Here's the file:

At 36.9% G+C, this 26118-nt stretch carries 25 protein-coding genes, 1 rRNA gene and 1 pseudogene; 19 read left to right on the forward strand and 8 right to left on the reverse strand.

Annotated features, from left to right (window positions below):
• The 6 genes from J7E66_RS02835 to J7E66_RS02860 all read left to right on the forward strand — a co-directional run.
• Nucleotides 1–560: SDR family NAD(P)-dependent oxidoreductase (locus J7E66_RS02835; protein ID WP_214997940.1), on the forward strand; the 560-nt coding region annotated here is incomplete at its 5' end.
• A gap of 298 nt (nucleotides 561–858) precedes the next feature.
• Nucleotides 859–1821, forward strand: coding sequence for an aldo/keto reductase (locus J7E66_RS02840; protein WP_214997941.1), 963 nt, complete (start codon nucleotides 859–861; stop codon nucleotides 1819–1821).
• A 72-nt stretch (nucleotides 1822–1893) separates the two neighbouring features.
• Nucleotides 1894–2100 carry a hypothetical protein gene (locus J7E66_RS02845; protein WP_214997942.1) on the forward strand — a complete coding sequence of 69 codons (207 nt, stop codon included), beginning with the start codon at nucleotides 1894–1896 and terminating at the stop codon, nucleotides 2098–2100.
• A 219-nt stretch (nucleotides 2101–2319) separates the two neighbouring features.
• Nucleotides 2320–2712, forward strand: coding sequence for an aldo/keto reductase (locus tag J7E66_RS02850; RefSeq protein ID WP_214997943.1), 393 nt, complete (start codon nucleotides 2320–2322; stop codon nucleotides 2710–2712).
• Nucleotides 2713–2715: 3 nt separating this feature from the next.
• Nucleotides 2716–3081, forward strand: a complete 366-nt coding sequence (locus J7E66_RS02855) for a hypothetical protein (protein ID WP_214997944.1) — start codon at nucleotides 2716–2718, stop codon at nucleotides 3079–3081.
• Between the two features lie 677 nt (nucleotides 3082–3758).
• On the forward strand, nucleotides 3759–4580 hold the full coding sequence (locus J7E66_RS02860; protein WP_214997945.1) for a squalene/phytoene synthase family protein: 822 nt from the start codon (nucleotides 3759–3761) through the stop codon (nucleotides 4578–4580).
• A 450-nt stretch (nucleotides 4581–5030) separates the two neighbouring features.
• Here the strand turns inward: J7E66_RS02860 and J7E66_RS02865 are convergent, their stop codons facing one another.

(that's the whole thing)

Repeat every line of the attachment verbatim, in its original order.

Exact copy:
At 36.9% G+C, this 26118-nt stretch carries 25 protein-coding genes, 1 rRNA gene and 1 pseudogene; 19 read left to right on the forward strand and 8 right to left on the reverse strand.

Annotated features, from left to right (window positions below):
• The 6 genes from J7E66_RS02835 to J7E66_RS02860 all read left to right on the forward strand — a co-directional run.
• Nucleotides 1–560: SDR family NAD(P)-dependent oxidoreductase (locus J7E66_RS02835; protein ID WP_214997940.1), on the forward strand; the 560-nt coding region annotated here is incomplete at its 5' end.
• A gap of 298 nt (nucleotides 561–858) precedes the next feature.
• Nucleotides 859–1821, forward strand: coding sequence for an aldo/keto reductase (locus J7E66_RS02840; protein WP_214997941.1), 963 nt, complete (start codon nucleotides 859–861; stop codon nucleotides 1819–1821).
• A 72-nt stretch (nucleotides 1822–1893) separates the two neighbouring features.
• Nucleotides 1894–2100 carry a hypothetical protein gene (locus J7E66_RS02845; protein WP_214997942.1) on the forward strand — a complete coding sequence of 69 codons (207 nt, stop codon included), beginning with the start codon at nucleotides 1894–1896 and terminating at the stop codon, nucleotides 2098–2100.
• A 219-nt stretch (nucleotides 2101–2319) separates the two neighbouring features.
• Nucleotides 2320–2712, forward strand: coding sequence for an aldo/keto reductase (locus tag J7E66_RS02850; RefSeq protein ID WP_214997943.1), 393 nt, complete (start codon nucleotides 2320–2322; stop codon nucleotides 2710–2712).
• Nucleotides 2713–2715: 3 nt separating this feature from the next.
• Nucleotides 2716–3081, forward strand: a complete 366-nt coding sequence (locus J7E66_RS02855) for a hypothetical protein (protein ID WP_214997944.1) — start codon at nucleotides 2716–2718, stop codon at nucleotides 3079–3081.
• Between the two features lie 677 nt (nucleotides 3082–3758).
• On the forward strand, nucleotides 3759–4580 hold the full coding sequence (locus J7E66_RS02860; protein WP_214997945.1) for a squalene/phytoene synthase family protein: 822 nt from the start codon (nucleotides 3759–3761) through the stop codon (nucleotides 4578–4580).
• A 450-nt stretch (nucleotides 4581–5030) separates the two neighbouring features.
• Here the strand turns inward: J7E66_RS02860 and J7E66_RS02865 are convergent, their stop codons facing one another.